Tuesday, May 8, 2007

"Fatal Shadows" by Josh Lanyon

This is one of those books that somehow ended up on my Amazon list. I'm not really sure why it landed on the "recommended for you" list, but it sounded interesting enough to give it a shot, and let's face it, clocking in at 150 pages, I knew it wouldn't take more than a few hours to read.

So, was it worth it? Yes and no. First off, it's a gay mystery story, so if gay fiction isn't your thing, stop right here. Again, I'm not sure what I flagged that caused the recommendation, but I'm always willing to try a new book, regardless of the sexual orientation of the main characters. Second, it's a first novel (I think), and those can always have some flaws too big to overlook, ones that make it difficult to go on to the sophomore work.

The basic story here is that the good friend and co-worker of Adrien English is murdered and Adrien might be a suspect. It soon becomes obvious that a serial killer is on the prowl, one that has targeted past classmates of Adrien's. Is he the next target or the killer?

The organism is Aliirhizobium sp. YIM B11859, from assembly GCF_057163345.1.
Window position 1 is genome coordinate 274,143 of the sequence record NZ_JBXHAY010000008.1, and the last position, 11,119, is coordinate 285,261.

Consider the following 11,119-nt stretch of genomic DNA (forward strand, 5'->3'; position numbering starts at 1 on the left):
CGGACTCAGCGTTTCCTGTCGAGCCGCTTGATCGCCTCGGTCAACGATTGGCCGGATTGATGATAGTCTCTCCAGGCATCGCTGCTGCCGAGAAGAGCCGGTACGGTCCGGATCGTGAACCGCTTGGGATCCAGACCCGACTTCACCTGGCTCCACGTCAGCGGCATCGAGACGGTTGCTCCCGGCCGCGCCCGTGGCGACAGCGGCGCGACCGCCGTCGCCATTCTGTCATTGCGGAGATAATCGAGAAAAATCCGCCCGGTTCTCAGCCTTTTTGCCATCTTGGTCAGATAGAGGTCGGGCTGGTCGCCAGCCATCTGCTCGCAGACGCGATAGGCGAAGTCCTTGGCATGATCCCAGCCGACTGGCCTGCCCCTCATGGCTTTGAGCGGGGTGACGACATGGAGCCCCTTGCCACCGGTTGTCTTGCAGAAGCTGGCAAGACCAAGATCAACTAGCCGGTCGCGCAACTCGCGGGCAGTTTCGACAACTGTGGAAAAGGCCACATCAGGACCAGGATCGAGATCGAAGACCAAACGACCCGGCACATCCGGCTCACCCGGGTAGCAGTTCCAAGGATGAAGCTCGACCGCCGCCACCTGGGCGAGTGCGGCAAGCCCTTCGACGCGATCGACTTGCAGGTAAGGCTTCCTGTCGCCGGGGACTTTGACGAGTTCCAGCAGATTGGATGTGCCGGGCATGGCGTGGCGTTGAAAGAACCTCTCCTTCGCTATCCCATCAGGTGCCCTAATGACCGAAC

That's it. I know, I know - the plot is that simple? Well, yes, given that the author only put 150 pages of work into it. It's not a horrible plot, but it was fairly easy to see the set-up; in other words, no big surprises. Adrien is likable enough, not written flamboyantly gay, although the author mentioned his heart condition a few too many times, I thought. (He suffers from an irregular heartbeat, which I know can cause problems for some, but I was under the impression that with all our medical advancements that most can and do live very full lives with this condition) There are a pair of police detectives that interview/harass Adrien, and one (the more "burly" one) seems to be showing more interest than he should. There are Adrien's friends, who are written more in what one thinks of as the gay stereotype. And there are the frequent dialogues about how hard it is to be a gay man, what with the prejudices and hate crimes that still occur, even in gay-friendly cities.

It wasn't a terrible offering, but I think Lanyon needs more work. I might try the second book just to see if things improve. I'm sincerely hoping that he's picked up a better editing staff - this work suffers from misspellings, bad punctuation, and at one point, seems to be missing about half a paragraph entirely. Normally these things are easily overlooked for me, but not in a work this short. This is really more of a novella, and you just can't afford to be sloppy in something this sparse; people remember seeing the mistakes.

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